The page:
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Sorrow Is Better than Laughter

Reading the Word

Ecclesiastes 7:1–6 (ESV)
1 A good name is better than precious ointment, and the day of death than the day of birth.
2 It is better to go to the house of mourning than to go to the house of feasting, for this is the end of all mankind, and the living will lay it to heart.
3 Sorrow is better than laughter, for by sadness of face the heart is made glad.
4 The heart of the wise is in the house of mourning, but the heart of fools is in the house of mirth.
5 It is better for a man to hear the rebuke of the wise than to hear the song of fools.
6 For as the crackling of thorns under a pot, so is the laughter of the fools; this also is vanity.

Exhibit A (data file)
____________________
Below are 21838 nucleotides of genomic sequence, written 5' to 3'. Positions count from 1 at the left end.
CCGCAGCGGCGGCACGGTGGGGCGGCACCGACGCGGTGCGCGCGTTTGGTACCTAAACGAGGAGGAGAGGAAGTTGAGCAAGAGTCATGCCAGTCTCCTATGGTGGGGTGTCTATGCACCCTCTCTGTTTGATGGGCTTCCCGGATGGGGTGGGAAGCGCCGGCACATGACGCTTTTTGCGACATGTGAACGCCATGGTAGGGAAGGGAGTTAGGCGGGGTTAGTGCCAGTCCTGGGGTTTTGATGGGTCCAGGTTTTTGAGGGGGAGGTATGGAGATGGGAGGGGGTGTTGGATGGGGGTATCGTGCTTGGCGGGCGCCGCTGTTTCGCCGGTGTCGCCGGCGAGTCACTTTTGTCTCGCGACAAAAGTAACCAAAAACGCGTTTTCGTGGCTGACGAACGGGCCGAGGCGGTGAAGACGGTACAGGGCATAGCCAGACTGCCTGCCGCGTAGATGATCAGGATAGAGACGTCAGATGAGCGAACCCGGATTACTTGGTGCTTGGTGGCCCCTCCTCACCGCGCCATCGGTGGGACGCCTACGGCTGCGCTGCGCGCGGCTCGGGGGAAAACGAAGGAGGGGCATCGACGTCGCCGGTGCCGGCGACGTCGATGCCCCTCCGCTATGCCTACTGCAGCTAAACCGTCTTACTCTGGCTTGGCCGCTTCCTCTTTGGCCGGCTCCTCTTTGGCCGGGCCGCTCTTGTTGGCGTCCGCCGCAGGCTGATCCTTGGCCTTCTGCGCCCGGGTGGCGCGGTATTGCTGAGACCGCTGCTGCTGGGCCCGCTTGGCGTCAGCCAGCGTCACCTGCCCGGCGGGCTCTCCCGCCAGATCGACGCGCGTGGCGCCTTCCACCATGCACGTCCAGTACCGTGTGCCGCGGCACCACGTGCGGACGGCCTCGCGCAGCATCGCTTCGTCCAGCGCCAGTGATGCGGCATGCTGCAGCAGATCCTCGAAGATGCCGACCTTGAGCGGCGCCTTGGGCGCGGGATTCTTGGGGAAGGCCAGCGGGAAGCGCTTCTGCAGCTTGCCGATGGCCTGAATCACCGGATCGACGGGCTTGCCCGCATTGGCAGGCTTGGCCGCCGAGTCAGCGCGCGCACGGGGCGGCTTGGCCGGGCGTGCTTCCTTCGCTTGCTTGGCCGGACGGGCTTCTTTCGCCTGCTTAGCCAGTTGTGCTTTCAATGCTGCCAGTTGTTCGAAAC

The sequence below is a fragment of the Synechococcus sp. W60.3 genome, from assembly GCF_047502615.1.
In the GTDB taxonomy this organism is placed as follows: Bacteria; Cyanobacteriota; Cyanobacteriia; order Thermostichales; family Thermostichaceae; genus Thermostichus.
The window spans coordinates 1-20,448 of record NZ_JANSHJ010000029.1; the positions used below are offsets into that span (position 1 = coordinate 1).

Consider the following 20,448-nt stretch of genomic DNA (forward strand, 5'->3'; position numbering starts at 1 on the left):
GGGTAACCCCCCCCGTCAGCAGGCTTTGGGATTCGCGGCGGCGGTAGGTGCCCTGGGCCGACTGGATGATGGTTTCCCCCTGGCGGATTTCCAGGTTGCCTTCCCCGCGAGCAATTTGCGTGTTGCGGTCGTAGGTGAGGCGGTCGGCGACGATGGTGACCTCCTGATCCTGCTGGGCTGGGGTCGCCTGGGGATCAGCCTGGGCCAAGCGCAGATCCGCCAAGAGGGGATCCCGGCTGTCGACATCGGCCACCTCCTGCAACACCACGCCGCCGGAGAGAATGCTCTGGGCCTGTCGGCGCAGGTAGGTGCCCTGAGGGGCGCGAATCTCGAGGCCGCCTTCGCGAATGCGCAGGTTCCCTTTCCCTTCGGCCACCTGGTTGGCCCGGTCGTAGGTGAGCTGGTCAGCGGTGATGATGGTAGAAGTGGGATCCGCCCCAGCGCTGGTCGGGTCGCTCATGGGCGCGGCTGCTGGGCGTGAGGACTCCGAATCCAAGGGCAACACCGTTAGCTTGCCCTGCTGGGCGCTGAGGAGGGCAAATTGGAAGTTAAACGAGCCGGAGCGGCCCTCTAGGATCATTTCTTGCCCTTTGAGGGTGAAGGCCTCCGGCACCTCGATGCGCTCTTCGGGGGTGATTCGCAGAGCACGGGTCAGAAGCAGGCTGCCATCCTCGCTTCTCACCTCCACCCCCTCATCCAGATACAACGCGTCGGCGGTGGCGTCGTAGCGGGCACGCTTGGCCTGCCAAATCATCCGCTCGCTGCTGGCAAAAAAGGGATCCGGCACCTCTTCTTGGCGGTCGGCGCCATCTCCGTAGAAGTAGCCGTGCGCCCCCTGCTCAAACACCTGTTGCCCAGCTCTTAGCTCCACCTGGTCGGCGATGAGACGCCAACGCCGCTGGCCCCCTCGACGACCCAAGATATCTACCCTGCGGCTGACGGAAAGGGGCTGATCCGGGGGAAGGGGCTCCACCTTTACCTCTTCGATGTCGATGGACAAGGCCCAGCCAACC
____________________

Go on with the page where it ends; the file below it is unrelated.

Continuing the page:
Understanding and Applying the Word

We all want to live lives of comfort, ease, and happiness. Why does Solomon tell us that it is better to mourn than feast? Why does he tell us that sorrow is better than laughter? And why does he say that the heart of the wise is in the house of morning rather than the house of mirth?

The greatest lessons of life are learned in the struggles and difficulties. When things are going well, we hardly stop to consider the deeper matters of life. We do not ask what life is about or what the most important things in life are when we are laughing and having fun and it seems like things will continue on forever as they are. It is when our world is falling apart that we think long and hard about life. It is through sorrow and tears that we search for answers to life’s most important questions. The wise stop to consider these things and make sure they are focused on what is right and good and lasting. The fool, by contrast, seeks only pleasure.